Bob had a great talk (Scott’s on assignment) with Professor Brandon Wolfe-Hunnicutt of Cal State-Stanislaus, author of “The Paranoid Style in American Diplomacy: Oil and Arab Nationalism in Iraq” about Iraqi history from the Ottoman Empire to the present, with an emphasis on the period from 1958 to the 1970s.
Listen in: https://apple.co/3dmOwpu
Before Iraq became the target of a massive U.S. intervention, it was a British colony, and then a kingdom, which achieved sovereignty in a 1958 revolution led by Karim Kasim. However, the U.S., especially President John Kennedy, began to oppose the Kasim regime and helped engineer a 1963 coup against him and then sending support to the new regime to isolate and kill Kasim backers and others, especially communists.
Websters defines atrocity as “a shockingly bad or atrocious act, object, or situation.”
Russian atrocities on Ukrainian civilians have been the top of the 24 second news cycle since the invasion began. Since the advent of industrial warfare at the end of 19th century, war has been waged increasingly on civilian populations than opposing military forces. Wars of attrition have had the goal of subjecting the populace to “shockingly bad” actions to force the downfall of its ruling regime or submission of a resisting insurgency. The 20th century is full of examples of this by the British, the Germans, the Japanese, the Russians, and of course, the Americans.
Listen in: https://apple.co/3vt9eth
As the stories emerge from the war between Ukraine and Russia, detailing atrocities committed on civilian populations, we thought it was a good moment to talk about some of this history. We start with the Civil War and World War One (early industrial wars), the advent of air power, brutal occupations in Nanking, Korea and Vietnam, bombings of Dresden, Tokyo and Hiroshima, U.S. wars in Korea and Vietnam, Central American death squads and the forever wars in the Middle East.
Green & Red Goes Hollywood!
At Green and Red, we’re big fans of popular culture and how it can politicize and radicalize people. We’ve already done shows on sports and activism, progressive Country music, cancel culture, Socialism and the Sopranos and other such themes. So…..in an upcoming series of episodes, we’re periodically going to talk about our favorite political/radical films, television and music.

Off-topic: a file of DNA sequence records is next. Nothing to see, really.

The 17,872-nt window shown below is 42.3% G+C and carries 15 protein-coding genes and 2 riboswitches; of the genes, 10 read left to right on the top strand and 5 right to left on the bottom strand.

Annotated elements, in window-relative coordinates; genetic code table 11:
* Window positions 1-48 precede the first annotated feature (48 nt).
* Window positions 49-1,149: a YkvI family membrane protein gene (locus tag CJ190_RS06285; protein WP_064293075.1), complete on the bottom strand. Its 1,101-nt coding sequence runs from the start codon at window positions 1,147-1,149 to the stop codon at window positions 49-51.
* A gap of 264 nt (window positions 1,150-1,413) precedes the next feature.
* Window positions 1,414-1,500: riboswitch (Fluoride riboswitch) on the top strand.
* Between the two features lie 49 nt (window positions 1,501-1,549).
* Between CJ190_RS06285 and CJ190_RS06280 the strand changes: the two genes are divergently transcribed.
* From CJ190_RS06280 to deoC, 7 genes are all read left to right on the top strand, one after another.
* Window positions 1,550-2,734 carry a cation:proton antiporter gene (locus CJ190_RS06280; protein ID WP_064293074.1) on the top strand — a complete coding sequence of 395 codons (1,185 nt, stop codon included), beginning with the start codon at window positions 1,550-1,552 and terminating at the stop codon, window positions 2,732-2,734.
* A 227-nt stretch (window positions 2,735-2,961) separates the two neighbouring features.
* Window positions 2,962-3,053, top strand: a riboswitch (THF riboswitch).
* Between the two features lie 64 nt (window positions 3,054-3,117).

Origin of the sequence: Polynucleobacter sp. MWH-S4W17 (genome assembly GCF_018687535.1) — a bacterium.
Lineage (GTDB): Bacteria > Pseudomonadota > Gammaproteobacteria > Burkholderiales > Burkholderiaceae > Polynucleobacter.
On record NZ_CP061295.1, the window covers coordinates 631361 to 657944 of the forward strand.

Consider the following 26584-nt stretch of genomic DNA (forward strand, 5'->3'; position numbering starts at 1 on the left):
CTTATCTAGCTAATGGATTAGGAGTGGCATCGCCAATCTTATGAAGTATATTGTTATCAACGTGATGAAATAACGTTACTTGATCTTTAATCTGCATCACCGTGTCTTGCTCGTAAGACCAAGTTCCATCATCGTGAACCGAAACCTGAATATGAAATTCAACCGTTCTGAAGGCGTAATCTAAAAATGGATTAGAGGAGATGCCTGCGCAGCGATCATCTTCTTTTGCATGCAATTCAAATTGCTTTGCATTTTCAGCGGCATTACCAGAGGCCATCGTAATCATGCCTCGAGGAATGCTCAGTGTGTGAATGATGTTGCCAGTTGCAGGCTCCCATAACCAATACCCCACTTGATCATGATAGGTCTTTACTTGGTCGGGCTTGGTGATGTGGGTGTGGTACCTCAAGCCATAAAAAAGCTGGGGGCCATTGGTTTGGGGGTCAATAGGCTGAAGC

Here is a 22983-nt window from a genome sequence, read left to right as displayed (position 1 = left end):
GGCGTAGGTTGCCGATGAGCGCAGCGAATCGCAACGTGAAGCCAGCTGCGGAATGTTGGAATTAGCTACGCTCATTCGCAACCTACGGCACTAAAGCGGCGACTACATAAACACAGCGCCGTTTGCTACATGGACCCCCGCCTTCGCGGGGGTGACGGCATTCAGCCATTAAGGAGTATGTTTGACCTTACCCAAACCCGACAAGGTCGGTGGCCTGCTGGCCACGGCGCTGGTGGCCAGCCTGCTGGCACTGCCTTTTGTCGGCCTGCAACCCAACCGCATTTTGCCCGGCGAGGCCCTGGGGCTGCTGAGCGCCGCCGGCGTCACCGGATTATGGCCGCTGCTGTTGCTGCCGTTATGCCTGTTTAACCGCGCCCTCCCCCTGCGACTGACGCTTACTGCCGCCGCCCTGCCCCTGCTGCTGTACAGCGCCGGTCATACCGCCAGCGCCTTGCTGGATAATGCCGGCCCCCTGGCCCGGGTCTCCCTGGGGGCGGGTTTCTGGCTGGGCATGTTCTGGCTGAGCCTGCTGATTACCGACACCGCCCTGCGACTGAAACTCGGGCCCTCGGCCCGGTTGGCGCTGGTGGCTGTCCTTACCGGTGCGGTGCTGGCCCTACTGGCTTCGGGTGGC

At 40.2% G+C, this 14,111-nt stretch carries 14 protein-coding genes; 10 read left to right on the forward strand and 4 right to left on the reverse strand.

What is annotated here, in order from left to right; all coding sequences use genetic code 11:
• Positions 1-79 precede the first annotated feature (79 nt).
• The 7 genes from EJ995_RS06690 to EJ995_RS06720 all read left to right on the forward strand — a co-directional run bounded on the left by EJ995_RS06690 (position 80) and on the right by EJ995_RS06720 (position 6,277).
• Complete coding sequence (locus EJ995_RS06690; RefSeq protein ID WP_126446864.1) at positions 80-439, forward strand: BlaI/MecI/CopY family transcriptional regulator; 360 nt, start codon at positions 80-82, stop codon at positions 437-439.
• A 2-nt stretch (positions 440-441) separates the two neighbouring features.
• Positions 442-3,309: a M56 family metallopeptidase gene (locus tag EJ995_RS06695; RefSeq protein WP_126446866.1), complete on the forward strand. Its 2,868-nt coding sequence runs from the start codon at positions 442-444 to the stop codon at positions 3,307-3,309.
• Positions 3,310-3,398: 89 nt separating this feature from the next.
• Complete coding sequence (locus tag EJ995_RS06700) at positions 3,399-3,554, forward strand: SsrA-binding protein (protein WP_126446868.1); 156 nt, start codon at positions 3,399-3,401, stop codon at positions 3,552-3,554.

Listen in here: https://bit.ly/PoliticalMovies2GandR
In part 2, we continue our journey into the best political films by starting with movies about working-class issues and activism. Then we discuss some of our favorite foreign films with political themes, including the work of Gillo Pontecorvo and Costas-Gavras.
In this episode, Bob had a conversation with Executive Director Sera Koulabdara (@SeraKoulabdara) of “Legacies of War” about the 50+ year crisis of unexploded ordnance (UXOs) in Laos. Scott was away on assignment.
At the same time as it was attacking Vietnam, the U.S. conducted a “secret war” against Laos through the air, dropping 2 million tons of bombs as part of its “sideshow” to the main war against the Vietnamese Revolution. Included in that massive campaign were 270,000,000 cluster bombs, smaller bombs–about baseball-sized–or “bomblets” that often did not detonate. So today, decades after the war ended, about 80,000,000 bombs remain in Laos.
Green and Red had a great conversation with the well-known scholar (and Retired Colonel) Andrew Bacevich, whose new book is *After the Apocalypse.* We began by getting his views on the recent revelations regarding JCS Chair Mark Milley’s role in opposing Trump’s attempt to steal the election.
Listen in here: https://bit.ly/BacevichGandR
In this episode, Bob and Scott talk with anarchist, U.S. military veteran, environmentalist and direct action organizer Graham Clumpner.
We discuss movement politics and the military during the wars in Afghanistan and Iraq, the rise of the far right since those wars and current politics and the military in the ages of Trump and COVID19.